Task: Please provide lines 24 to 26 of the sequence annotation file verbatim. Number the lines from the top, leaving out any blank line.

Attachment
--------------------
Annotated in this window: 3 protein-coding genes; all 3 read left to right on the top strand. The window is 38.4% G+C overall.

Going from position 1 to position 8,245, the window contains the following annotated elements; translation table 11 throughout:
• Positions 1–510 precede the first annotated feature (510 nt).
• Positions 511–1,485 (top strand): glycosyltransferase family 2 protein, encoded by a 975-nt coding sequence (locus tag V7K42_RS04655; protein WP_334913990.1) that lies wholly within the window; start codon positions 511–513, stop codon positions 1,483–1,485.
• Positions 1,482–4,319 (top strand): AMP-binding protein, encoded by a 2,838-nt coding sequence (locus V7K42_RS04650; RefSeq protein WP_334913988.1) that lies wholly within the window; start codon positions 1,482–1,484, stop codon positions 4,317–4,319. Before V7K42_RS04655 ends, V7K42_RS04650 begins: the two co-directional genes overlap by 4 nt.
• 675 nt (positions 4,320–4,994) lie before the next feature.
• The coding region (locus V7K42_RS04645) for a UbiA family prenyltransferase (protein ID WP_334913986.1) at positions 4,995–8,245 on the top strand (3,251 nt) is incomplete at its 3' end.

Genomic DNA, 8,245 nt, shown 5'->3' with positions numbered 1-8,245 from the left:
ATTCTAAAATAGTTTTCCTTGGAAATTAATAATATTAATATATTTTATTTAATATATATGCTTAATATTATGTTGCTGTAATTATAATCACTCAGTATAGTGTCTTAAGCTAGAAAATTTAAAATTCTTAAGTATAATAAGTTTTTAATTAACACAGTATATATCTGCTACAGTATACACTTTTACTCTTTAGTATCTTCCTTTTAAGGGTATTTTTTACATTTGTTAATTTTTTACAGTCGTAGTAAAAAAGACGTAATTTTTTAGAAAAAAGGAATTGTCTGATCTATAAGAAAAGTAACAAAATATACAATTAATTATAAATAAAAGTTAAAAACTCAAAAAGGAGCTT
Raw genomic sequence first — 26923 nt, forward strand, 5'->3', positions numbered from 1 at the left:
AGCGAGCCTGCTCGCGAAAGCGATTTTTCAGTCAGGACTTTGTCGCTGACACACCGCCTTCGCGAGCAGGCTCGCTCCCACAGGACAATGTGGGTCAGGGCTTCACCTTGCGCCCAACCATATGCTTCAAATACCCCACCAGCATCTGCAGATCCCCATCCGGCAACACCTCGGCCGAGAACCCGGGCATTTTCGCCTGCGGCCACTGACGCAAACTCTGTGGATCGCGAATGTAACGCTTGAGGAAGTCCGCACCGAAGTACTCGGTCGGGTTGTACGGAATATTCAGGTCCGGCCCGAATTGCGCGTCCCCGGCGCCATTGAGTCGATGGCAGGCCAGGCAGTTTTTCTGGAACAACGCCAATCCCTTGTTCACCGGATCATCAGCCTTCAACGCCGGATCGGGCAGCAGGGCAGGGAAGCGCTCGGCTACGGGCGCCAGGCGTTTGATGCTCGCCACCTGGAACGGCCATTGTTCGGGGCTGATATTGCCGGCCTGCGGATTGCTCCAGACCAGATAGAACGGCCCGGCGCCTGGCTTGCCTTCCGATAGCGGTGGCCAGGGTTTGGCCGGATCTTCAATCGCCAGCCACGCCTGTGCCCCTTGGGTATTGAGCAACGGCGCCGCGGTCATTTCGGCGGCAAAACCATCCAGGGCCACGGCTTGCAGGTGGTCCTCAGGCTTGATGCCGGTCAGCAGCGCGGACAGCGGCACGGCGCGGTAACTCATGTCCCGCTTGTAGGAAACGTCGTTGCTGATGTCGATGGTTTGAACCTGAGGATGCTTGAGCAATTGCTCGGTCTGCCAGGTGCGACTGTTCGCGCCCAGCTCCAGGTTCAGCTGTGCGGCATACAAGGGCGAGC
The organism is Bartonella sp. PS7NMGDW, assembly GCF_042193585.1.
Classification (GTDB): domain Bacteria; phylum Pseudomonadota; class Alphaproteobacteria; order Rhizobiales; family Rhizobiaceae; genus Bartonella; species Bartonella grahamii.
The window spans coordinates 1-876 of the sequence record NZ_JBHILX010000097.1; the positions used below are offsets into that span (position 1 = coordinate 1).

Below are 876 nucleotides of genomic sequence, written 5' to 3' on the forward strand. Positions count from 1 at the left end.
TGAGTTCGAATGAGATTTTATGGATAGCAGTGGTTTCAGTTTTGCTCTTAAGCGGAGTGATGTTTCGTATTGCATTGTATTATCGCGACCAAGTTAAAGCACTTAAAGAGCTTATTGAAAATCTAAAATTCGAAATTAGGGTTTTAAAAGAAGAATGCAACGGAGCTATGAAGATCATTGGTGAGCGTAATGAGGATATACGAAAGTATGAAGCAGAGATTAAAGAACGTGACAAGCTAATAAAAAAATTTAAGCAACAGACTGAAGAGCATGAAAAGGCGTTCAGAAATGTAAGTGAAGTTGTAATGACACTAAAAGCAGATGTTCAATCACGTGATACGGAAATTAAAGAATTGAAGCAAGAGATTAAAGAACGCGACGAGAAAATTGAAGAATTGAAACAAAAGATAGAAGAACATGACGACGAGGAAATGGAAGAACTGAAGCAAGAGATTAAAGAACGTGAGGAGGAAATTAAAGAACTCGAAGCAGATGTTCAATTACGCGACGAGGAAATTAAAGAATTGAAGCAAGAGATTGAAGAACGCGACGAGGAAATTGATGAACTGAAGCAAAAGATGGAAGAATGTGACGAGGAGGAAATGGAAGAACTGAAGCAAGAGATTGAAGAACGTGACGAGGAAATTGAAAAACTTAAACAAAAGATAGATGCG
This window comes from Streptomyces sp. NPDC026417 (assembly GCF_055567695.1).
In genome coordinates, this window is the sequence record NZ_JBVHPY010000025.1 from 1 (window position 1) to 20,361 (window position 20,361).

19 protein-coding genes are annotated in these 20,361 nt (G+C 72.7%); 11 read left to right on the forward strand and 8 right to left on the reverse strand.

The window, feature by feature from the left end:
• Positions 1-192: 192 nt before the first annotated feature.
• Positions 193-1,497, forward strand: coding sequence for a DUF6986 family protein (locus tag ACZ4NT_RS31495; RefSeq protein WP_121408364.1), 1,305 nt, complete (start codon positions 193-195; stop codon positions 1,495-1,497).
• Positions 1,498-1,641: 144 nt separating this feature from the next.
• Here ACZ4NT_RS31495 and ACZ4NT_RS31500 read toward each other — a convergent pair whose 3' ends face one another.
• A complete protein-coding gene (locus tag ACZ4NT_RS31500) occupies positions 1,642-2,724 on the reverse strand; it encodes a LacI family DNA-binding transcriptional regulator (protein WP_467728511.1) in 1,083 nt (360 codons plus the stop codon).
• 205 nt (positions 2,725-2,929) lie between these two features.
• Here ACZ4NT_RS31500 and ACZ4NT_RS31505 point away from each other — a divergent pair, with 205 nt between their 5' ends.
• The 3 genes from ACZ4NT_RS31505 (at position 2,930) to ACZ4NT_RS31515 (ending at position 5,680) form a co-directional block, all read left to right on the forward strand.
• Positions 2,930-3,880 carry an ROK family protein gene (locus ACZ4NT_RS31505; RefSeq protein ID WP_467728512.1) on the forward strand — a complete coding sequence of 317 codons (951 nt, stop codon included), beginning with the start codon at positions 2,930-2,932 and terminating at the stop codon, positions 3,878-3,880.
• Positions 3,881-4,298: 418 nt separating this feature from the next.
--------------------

• Here ACZ4NT_RS31495 and ACZ4NT_RS31500 read toward each other — a convergent pair whose 3' ends face one another.
• A complete protein-coding gene (locus tag ACZ4NT_RS31500) occupies positions 1,642-2,724 on the reverse strand; it encodes a LacI family DNA-binding transcriptional regulator (protein WP_467728511.1) in 1,083 nt (360 codons plus the stop codon).
• 205 nt (positions 2,725-2,929) lie between these two features.